Jonas isn’t the only student who lacks faith in UB Counseling Services to provide adequate support for a large, increasingly anxious student population. Many students have taken to social media to express their displeasure with UB Counseling Services, dating back years. These students say they are concerned about the 10-appointment limit and scheduling difficulties. They caution UB could face a mental health crisis if it doesn’t invest more money into its counseling department.
Lauren Smith* went to Counseling Services in 2017 as a freshman and felt like her issues weren’t taken seriously enough.
“I went because I was having panic attacks and was depressed,” Smith said. “I went for the consultation and they told me they wouldn’t be able to see me for over a month, possibly two. It was a horrible experience. I wish UB could have helped me because I really did need it.”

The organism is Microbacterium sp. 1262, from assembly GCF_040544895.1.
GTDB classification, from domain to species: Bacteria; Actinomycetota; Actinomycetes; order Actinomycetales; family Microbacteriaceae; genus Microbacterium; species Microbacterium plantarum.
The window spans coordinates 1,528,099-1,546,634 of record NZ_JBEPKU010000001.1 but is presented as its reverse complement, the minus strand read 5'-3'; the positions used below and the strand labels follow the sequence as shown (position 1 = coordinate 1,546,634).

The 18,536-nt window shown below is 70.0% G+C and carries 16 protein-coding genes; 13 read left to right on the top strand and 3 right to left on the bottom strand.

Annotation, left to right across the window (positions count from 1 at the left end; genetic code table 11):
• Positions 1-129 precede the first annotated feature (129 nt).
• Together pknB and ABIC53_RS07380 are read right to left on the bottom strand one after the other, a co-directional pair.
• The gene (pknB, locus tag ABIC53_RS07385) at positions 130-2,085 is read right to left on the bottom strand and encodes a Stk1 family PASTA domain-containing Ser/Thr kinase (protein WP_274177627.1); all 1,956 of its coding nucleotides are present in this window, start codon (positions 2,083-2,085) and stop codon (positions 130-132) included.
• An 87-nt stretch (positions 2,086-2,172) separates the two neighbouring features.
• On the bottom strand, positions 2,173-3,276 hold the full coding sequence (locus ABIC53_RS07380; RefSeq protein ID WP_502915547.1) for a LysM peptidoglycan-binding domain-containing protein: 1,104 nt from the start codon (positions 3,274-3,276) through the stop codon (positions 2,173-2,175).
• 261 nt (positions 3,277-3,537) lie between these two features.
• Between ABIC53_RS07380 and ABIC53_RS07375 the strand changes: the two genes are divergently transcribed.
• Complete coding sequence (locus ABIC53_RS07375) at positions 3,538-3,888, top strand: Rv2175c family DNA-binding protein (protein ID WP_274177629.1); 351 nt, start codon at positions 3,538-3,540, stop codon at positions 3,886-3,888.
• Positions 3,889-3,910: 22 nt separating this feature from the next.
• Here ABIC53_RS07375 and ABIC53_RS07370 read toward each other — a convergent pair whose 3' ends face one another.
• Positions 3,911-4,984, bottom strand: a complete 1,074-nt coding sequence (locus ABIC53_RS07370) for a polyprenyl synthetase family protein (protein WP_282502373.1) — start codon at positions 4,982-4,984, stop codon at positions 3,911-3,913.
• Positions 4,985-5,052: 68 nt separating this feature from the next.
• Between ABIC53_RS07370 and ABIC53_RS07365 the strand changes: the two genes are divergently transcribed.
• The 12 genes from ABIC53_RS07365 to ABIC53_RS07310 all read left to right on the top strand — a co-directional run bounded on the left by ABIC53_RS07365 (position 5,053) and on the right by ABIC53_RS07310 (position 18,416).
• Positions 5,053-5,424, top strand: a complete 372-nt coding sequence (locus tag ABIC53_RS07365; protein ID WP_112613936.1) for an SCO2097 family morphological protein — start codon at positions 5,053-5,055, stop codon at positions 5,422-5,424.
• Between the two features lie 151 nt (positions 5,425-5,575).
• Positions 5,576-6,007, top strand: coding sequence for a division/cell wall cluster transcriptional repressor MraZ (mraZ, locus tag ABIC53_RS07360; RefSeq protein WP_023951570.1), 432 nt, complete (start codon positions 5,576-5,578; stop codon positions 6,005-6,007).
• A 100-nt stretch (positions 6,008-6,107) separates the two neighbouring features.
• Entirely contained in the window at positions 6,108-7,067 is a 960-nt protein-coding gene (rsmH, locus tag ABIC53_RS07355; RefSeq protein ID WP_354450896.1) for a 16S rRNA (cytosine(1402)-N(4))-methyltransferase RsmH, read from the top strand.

While many of the students The Spectrum spoke to complained that their problems were not addressed adequately, even those that did find counseling helpful expressed frustration by the 10-appointment limit.
These students say Counseling Services isn’t well-equipped to deal with students’ long-term mental health problems.
Monique N., a junior, has been attending counseling appointments throughout her time at UB. She says she only recently found out she is approaching the 10-appointment limit.
“I just found out that you only get 10 appointments from August to August, so that sucks… it’s the part that sucks the most,” she said.